Good luck with that.

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You paint a bleak picture which is not a accurate representation of the USA. My wife and I live in Washington State. We are both employed and enjoy a fantastic lifestyle. Both of our jobs pay better than similar jobs in England. We both get paid vacation and healthcare insurance. The healthcare we pay for is superior to the NHS is every single way and costs my wife and I $2400 a year, which is a tiny amount. England advertises free healthcare but the reality is different if you need something treated urgently; that's why companies like AXA PPP and BUPA exist! You wouldn't need them if the NHS wasn't full of soap-dodging pikies and illegal immigrants. Fuel is $3 a gallon, so I never dread going to the gas station. You forgot to mention that hard working people get insurance payments if they are laid off. The insurance payment is based on salary and is very fair. My wife and I would get about $600 each a week if we got laid off. In England you just burn through your savings or have to lie about your wealth; yes England wants decent working people to feel bad if they lose their jobs. In England the indolent get the unemployment cheques and those that have worked hard and have money saved get nothing. It's possible to buy land and a home for cash over here, and I'm talking about a proper house you can live in. You'd get a shoebox in a blighted area in Britain. Exactly who looks after you in Britain if you get ill? I know I'll get immediate attention over here.

There are loads of problems in America but don't believe all you hear. If you want to work in the USA then you'll get work.

it's so wonderful that one sixth of the population are living in poverty and more than 40 million claim food stamps.

And the real unemployment rate, not the BLS fiddled one, is in excess of 20%

Oh, and tent cities have sprung up in many places.

But you're all right Jack.

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Guest The Relaxation Suite

It's over

They wont let me in

If you have a USC wife then I don't see how they can deny you unless there is something funny going on somewhere. You should speal to an immigration attorney.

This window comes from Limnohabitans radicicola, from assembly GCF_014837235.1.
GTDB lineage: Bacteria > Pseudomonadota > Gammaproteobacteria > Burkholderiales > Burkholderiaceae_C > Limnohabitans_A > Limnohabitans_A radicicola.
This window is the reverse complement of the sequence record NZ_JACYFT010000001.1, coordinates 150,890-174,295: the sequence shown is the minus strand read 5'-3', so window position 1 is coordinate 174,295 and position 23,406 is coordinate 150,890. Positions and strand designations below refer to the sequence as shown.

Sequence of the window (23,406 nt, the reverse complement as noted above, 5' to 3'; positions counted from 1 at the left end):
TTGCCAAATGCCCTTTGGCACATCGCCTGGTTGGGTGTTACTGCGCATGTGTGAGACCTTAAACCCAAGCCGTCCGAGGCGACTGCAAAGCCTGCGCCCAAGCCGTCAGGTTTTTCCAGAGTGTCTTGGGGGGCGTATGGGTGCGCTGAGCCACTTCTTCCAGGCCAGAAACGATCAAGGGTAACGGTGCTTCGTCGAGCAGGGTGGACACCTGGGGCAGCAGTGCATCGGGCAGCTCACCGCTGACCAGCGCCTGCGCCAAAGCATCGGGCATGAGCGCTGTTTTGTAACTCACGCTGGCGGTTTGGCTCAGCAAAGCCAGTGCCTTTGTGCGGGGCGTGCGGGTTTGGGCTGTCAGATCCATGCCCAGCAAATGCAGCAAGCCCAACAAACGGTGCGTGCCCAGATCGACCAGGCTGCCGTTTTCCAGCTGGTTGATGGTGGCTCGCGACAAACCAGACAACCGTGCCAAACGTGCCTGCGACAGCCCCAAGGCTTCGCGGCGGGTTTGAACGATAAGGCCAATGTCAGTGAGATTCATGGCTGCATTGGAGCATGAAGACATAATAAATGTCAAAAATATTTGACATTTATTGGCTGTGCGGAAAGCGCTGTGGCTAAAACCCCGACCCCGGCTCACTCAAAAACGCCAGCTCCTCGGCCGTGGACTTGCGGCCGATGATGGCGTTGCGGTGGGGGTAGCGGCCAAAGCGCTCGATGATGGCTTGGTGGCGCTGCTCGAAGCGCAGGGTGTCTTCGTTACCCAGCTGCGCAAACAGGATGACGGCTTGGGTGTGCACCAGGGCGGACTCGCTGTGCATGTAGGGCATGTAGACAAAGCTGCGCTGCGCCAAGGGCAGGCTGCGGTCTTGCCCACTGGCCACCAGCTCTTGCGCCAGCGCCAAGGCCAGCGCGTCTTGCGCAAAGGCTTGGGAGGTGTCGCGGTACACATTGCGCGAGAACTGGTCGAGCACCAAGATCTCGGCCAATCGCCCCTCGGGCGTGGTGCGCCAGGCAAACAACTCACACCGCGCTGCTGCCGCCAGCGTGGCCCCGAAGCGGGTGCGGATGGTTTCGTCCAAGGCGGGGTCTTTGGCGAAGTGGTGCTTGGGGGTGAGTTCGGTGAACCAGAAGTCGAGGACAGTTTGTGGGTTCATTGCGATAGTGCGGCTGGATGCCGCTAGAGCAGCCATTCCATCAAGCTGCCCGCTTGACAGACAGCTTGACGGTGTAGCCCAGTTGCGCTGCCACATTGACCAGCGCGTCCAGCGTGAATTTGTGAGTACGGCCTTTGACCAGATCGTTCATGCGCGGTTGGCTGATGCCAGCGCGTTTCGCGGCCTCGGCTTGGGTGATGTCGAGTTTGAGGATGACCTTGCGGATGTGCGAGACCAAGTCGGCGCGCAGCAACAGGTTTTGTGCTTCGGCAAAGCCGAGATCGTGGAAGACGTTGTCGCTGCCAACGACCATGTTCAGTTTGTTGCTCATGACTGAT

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There's some quirk in how the many, many local authorities are divided in America with their arbitary rules and proceedures, leading to bizarre and tragic situations where you have firemen idly standing by while somebody's house burned to the ground (he didn't pay their fee, but still). America seems pretty heavily divided for a nation that's supposed to be united and the Federal bureau seems to have grind to a halt through all the intense corruption and vested interests clogging things up, with a bloated military-industrial complex that's going on a increasingly sharper decline since the end of the Cold War: if military spending was a drinking competition the Soviet Union died of a sudden haemorrhage in 1991 while the United States of America has been diagnosed with liver cancer in 2008... ;)

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it's so wonderful that one sixth of the population are living in poverty and more than 40 million claim food stamps.

And the real unemployment rate, not the BLS fiddled one, is in excess of 20%

Oh, and tent cities have sprung up in many places.

But you're all right Jack.

Poverty by who's standards? There's supposed to be 1 in 6 kids in Britain living below the poverty line and 1 in 6 households without a working adult. So what?

Define what you understand 'poverty' to mean.

I'm not gloating that people are out of work. Where did I write that? I've been out of work and understand what it means.

Did you just pull the > 20% figure out of your backside or do you actually have some real proof?

Where do you live in the USA that gives you such insight or have you just written some worthless b*ll*cks?

Edited by Xurbia

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my point is that when you say there's work,there isn't.

Where do you live in the USA and are you unemployed?

There is work in the USA and I personally know a 5 people who have got work after being laid off.

More fanciful b*ll*cks.

Unless you are a complete cretin there is work here.

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Third world America....

What a joke. Whomever came up with this moronic statement needs to review some facts:

1) The USA can shut off all it's borders and feed itself at the same time starving billions worldwide;

2) The USA military can wipe the rest of the world's military of the face of the earth. The wars in Afgan and Iraq are just testing grounds for tactics and weaponery. These wars are never intended to be won or lost.